Pathology Is Rule for Youth Offenders

By Worcester, Sharon | Clinical Psychiatry News, July 2006 | Go to article overview

Pathology Is Rule for Youth Offenders


Worcester, Sharon, Clinical Psychiatry News


MIAMI BEACH -- Data on the prevalence of mental and substance-related disorders among youth in juvenile justice systems--such as those who are on probation, involved in juvenile/family court, on detention, or in juvenile correctional facilities or other settings--are limited, but available numbers suggest these problems are far more common in juvenile offenders than in other youth.

In fact, 65%-75% of juvenile offenders have one or more psychiatric disorders, Dr. Joseph V. Penn, a child, adolescent, and forensic psychiatrist, said at the annual meeting of the American Society for Adolescent Psychiatry.

Common disorders in this population include oppositional defiant disorder, conduct disorder, attention-deficit hyperactivity disorder, mood disorders, adjustment disorders, substance abuse and dependence, posttraumatic stress disorder and anxiety disorders, and learning disorders. Comorbidity is the norm.

Other typical clinical issues include suicidal ideation, suicide attempts, self-mutilative behaviors, aggression/violence, and other risk-taking behaviors such as truancy, delinquency, and promiscuity.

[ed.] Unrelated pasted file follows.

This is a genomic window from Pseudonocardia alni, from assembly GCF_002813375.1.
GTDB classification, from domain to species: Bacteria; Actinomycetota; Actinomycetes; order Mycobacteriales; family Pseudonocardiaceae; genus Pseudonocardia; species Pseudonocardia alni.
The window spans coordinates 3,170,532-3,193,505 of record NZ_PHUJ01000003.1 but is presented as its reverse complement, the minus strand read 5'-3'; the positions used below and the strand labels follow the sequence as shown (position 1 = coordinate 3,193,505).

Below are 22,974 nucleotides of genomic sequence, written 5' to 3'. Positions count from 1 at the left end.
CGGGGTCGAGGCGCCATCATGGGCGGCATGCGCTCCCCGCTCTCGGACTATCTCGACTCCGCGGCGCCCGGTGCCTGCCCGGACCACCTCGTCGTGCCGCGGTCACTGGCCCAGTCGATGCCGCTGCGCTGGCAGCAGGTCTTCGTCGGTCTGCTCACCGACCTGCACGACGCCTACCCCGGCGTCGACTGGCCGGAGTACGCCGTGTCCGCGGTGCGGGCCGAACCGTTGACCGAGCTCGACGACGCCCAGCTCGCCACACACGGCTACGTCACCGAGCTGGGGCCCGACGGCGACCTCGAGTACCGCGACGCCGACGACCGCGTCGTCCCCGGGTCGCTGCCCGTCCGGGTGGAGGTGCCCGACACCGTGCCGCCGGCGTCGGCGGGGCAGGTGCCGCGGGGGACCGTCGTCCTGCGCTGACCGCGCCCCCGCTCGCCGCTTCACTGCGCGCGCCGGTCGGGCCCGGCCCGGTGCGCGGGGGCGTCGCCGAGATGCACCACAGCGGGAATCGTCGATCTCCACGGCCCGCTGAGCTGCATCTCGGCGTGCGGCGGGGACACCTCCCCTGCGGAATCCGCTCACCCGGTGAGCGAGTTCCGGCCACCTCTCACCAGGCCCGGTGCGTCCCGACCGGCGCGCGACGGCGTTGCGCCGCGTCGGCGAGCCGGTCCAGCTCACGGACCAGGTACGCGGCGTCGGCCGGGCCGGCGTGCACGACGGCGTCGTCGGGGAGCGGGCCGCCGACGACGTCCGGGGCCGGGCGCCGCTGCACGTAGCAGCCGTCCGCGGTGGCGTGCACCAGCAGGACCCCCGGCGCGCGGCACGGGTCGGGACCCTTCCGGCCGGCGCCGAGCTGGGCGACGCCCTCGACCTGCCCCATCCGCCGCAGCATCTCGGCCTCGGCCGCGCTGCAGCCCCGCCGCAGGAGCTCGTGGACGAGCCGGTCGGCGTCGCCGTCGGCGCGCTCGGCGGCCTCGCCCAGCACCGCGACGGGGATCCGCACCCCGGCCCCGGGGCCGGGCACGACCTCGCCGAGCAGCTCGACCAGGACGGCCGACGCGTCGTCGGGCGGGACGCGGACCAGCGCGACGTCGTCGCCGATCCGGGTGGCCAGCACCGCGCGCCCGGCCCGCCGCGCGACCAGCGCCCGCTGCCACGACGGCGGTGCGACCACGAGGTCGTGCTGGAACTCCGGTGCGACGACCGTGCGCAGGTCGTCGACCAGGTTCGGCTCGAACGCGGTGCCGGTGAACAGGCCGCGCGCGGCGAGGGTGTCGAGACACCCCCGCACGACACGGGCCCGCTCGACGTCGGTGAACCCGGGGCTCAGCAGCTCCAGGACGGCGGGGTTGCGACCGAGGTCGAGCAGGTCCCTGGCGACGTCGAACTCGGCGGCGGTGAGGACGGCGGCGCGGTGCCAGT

In evaluating youthful offenders, it is particularly important for psychiatrists to be clear and direct about their role and about the purpose of evaluations. For example, if a psychiatric evaluation is court ordered and information will have to be disclosed to a probation officer or the court, the youth should be told this up front.

"It is amazing how self-revealing youth will be as long as they know the parameters of how much and to whom I disclose their personal information," said Dr. Penn of the Bradley Hasbro Children's Research Center and Brown University, Providence, R.I.

Clinicians should attempt to gather relevant collateral information whenever possible from family members; clinical, education, and probation/correctional staff; previous service providers; treatment records; and educational records. In addition, it is important to look for motivation and compliance with past treatment and any inconsistencies, he said at the meeting, which was cosponsored by the University of Texas at Dallas.

In particular, physicians need to be alert for medication noncompliance or diversion and substance abuse, which are very common among juvenile offenders. …

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